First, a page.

Guatemala: Monitoring the Humanitarian Response - Bulletin n° 2 | April - June 2022


Rainy Season

The first two months of the rainy season has seen flooding, structural collapses, landslides, and collapsed roads across the country. To date, the effects of seasonal rains have affected 1.6 million people, displaced 3,200 and caused 23 deaths. These effects have also caused moderate to severe damage to 2,500 homes. Authorities have set up shelters in the departments of Alta Verapaz, Chiquimula, Quiché, Sacatepéquez, and Santa Rosa, where more than 800 people have been assisted. The National Coordinator for Disaster Risk Reduction (CONRED) has responded by providing humanitarian assistance to affected families and carrying out damage analyses and needs assessments (DANA). Partners will continue to monitor developments as the rainy season progresses.

Food Security

The rise in major consumer goods prices is fuelling global concerns about inflation. According to the World Bank, the world economy is experiencing the strongest consumer goods shock since the 1973 oil crisis. There has been a 448 per cent increase from March 2021 to 2022, an 84 percent increase in food prices and a 222 percent increase in fertilizer prices.

In Guatemala, inflation continues at a month-to-month rate of 1.50 percent. While the price per metric ton of corn from April to May decreased, prices are still 40 per cent higher than in November 2021. Wheat prices, which increased by 0.5 per cent between April and May, are similarly 40 per cent than in November 2021.

According to economic forecasts from the Bank of Guatemala (BANGUAT), the rise in international prices of oil, fuels, raw materials, as well as the performance of fiscal policy and monetary policy inflation, will drive inflation to reach between 4.61 per cent to 4.64 per cent in May and June, with an expected 4.80 per cent in December.
In terms of economic growth, Gross Domestic Product (GDP) is estimated to grow by 8 per cent in 2021 compared to 2020, and by 4 percent in 2022.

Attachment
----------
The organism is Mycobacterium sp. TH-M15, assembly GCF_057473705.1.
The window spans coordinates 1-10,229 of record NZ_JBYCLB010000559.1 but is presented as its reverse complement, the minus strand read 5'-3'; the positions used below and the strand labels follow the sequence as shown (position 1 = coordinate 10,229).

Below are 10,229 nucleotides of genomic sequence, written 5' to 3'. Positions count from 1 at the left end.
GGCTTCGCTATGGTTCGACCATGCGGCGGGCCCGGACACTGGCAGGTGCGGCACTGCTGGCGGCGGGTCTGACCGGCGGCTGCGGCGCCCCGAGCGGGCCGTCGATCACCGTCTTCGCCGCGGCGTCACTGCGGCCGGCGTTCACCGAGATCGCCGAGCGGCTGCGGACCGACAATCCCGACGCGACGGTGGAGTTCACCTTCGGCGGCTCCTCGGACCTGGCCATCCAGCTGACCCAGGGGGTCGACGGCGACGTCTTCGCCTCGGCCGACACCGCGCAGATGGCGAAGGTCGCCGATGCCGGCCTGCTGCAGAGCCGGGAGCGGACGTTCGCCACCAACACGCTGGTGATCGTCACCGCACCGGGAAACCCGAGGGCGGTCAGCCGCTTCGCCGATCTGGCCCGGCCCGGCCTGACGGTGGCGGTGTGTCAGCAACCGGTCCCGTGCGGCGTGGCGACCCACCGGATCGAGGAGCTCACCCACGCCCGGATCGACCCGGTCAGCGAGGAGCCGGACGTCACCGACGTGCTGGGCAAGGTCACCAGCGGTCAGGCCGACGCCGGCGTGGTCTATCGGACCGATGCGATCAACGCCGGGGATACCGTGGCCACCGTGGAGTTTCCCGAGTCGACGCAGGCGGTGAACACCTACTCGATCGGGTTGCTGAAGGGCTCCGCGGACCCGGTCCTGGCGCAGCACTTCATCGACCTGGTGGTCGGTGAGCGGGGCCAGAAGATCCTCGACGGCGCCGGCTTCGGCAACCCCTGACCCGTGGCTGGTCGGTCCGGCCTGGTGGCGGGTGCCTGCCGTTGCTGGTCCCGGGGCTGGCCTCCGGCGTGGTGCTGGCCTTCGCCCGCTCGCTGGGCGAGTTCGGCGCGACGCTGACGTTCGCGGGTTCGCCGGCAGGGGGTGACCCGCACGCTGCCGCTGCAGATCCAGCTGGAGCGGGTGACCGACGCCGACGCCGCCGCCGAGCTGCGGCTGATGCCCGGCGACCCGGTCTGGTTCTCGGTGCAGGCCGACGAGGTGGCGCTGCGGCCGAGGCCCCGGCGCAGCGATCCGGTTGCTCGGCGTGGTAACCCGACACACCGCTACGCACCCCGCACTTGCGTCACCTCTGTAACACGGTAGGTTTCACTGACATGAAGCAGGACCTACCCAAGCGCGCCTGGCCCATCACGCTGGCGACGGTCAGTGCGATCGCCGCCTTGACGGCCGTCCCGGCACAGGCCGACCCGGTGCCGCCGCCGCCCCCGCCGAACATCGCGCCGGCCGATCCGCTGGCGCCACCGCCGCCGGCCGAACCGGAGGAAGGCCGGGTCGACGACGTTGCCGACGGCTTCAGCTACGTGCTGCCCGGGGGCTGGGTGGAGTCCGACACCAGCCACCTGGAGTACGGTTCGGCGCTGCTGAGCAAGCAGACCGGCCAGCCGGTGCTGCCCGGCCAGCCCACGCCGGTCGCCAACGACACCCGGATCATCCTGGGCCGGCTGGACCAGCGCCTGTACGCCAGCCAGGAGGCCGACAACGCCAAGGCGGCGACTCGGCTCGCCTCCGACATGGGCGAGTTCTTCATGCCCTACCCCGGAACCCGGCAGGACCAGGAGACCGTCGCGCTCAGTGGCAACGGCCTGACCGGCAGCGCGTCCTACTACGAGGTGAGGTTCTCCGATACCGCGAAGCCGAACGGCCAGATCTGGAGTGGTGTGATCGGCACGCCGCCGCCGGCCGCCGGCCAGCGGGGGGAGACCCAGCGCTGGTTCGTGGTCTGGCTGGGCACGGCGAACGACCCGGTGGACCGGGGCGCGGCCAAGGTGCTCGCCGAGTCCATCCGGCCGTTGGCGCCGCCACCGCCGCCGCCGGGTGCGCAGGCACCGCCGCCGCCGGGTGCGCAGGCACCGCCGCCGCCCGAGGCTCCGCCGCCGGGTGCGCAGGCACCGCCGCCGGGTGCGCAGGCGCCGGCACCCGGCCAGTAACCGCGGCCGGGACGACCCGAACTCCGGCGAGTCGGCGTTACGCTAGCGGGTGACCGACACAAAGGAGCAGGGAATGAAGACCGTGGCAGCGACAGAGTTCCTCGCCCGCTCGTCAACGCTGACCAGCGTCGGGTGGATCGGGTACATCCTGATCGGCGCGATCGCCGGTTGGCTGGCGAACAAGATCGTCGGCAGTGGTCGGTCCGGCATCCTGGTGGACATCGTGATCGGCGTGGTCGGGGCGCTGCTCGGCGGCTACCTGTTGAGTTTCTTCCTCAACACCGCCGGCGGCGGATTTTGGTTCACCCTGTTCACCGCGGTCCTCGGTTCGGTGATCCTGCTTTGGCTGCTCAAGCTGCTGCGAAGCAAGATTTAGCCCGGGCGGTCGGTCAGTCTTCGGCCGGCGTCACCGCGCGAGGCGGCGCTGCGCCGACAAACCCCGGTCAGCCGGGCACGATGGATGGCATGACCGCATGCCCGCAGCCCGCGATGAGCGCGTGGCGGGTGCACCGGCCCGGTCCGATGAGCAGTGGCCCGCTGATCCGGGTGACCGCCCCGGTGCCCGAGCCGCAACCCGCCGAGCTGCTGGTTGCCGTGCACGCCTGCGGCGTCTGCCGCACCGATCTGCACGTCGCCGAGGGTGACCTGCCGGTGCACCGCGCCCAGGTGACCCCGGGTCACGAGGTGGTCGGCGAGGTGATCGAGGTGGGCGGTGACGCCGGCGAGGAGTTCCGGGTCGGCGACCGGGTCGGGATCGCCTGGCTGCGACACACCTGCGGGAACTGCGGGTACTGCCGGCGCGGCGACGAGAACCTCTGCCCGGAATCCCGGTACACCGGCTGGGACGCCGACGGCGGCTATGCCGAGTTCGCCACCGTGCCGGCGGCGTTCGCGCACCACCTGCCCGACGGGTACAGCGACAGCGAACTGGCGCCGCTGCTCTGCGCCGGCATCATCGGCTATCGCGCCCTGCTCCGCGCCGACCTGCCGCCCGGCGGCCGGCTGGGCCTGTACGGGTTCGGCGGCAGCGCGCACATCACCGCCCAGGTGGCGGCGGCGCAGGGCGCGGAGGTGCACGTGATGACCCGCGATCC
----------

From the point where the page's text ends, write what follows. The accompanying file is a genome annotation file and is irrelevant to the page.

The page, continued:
Severe acute malnutrition has continued to grow in the past three months. Nutrition sector analysis identifies an increase in Food and Nutrition Insecurity (INSAN) for at least 1 million more people. According to the IPC Acute Food Insecurity Analysis Report (March 2022 to February 2023), the period between March and May 2022 saw more than 3.9 million people in Crisis (IPC Phase 3) or Emergency (IPC Phase 4) levels of food insecurity. This figure is expected to increase to 4.6 million people in the period between June and September 2022.

The Ministry of Public Health and Social Assistance (MSPAS) reports a 6.4 per cent increase in the cumulative rate of severe acute malnutrition cases compared to 2021 and a 40 per cent increase in severe malnutrition cases in children aged 1 to 2 years (Marasmic kwashiorkor).

Seventy-three per cent of children still in their first 1,000 days of life are suffering some degree of acute malnutrition, putting their survival at risk. Sixty-one percent of cases occur in children between 6 months and 24 months of age, particularly in children 12-to-24 months old (40 per cent); 12 per cent of cases are in children under 6 months of age.

Sector activities include the development of the Integral Brigades Model, which will soon be validated by MSPAS, as well as updating guidelines for integral brigades and for earthquake contingency planning.


UN Office for the Coordination of Humanitarian Affairs
To learn more about OCHA's activities, please visit